TikTok’s Hottest Gen Z Poet Aliza Grace Accused of Blatant Plagiarism newsusface


If your TikTok FYP (that’s “For Your Page” for the luddites out there) has even a slight taste of angsty Gen Z teen, then you’ve surely seen Aliza Grace’s poetry—or, at the very least, stumbled upon one of her many, many fans.

Born in West Virginia, the 19-year-old poet has over 600,000 followers on TikTok and has published 16(!) poetry books on Amazon. This also includes a journal and a coffee table book featuring Lana Del Rey lyrics and quotes, an ode to the queen of melancholy who inspired Grace and of course, creates easily digestible, sad girl fodder. In some ways, her poetry too attempts to be LDR-adjacent. Grace’s recent video with over 2 million views shares a poem that goes: “it makes me sick / how in love i was with you // the thing is i was never in love with you / i was in love with a version of you / a version i made up.”

Another popular post reads, “this is your sign / check his phone / go through his TikTok likes / Insta saved…” In case you haven’t cracked it yet, most of Grace’s poetry looks at themes of heartbreak, young love, and feeling disillusioned in a relationship. Her feed is a homogenous sea of black-and-white videos set to broody, internet friendly, heartache tunes like “Space Jet,” “Romantic Homicide,” or any other slow and reverb-heavy song. All her posts follow the same format: Each video shows one of her books placed on a pearly white crushed cloth, opened to a random page of poetry.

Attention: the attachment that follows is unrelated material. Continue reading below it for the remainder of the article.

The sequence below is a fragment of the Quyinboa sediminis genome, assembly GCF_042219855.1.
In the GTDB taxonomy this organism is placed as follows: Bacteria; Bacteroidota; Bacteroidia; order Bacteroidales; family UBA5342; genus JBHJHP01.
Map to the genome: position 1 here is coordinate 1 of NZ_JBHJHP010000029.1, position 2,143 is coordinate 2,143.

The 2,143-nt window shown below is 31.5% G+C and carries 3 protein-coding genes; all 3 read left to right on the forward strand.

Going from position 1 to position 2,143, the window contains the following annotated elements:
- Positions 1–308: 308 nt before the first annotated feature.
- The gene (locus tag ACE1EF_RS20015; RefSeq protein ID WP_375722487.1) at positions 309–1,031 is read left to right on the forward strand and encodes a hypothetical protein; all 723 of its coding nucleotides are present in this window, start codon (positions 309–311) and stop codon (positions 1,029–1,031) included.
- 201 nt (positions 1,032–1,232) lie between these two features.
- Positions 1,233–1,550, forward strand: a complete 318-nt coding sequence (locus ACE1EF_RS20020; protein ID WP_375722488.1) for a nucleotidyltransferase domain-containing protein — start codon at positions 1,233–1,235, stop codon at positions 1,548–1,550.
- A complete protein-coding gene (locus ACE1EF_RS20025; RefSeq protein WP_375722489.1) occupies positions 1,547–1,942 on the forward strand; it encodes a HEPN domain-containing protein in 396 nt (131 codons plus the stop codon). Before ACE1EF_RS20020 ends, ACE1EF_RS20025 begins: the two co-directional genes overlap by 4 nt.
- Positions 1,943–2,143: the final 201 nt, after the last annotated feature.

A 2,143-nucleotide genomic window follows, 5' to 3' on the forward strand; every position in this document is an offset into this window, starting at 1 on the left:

On a platform where creators are forced to change up their content for clicks, Grace thrives with simple consistency. Most of her poems are uncannily prosaic, epigrammatic sentences like you would find on a greeting card or a vibey Instagram page, structured with sudden line breaks to add perceived character. Cue: “you / kiss me / and the world stops spinning.” That’s it. That’s the whole poem, and it has 149,000 views and hundreds of comments like, “how do you understand the way I feel,” and, “I’m so obsessed with your work.” This praise isn’t limited to TikTok. Grace’s Amazon and Goodreads reviews have a fair share of hearty compliments as well. The most common rhetoric is that her poetry is relatable and captures how a lot of the readers feel.

In case the young poet’s work reminds you of Rupi Kaur, Atticus, R.M. Drake, or any other infamous social media writer, you’re not alone. Clearly, Grace is to the coming-of-age Gen Z crop what Kaur was to millennials who just stumbled upon Instagram’s pithy squares. And much like the Canadian poet who has sold over 11 million copies and still remains widely discredited and disparaged, the up and coming 19-year-old also faces boundless online hate. On Twitter, a user reposted Grace’s poem and boldly asked, “how dare you call this poetry”—and this is among the nicer comments, so you can only imagine how wild things get.

Photo Illustration by Erin O’Flynn/The Daily Beast/Getty Images and /TikTok

But even if you place all intellectual and literary bias aside, it’s hard to come to Grace’s defense because, well, most of her poetry is blatantly copied from writers big and small, singers, canonical poets or… Instagram memes. In fact, fellow poet Sabina Laura has an ongoing 65-tweet-long viral thread chronicling every poem that the 19-year-old has plagiarized, with side-by-side pictures of the same work from the original creator. These include poems by Laura herself along with Kristina Mahr, Chloe Frayne, Lang Leav and Beau Taplin, a Lady Gaga quote, Phoebe Bridgers lyrics and numerous generic screenshots that have done the rounds on WhatsApp groups for years.